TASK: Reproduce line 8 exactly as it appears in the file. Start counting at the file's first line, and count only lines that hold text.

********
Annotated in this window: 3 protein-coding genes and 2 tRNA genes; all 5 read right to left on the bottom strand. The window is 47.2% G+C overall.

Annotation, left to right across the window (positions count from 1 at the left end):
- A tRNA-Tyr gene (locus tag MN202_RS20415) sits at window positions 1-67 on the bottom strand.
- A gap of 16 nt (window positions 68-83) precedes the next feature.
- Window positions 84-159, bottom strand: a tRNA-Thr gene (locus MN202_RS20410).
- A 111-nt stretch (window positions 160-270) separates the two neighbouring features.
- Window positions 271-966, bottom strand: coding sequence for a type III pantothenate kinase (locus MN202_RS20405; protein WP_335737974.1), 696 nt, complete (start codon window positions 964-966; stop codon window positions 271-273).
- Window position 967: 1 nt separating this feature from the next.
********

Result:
- Window position 967: 1 nt separating this feature from the next.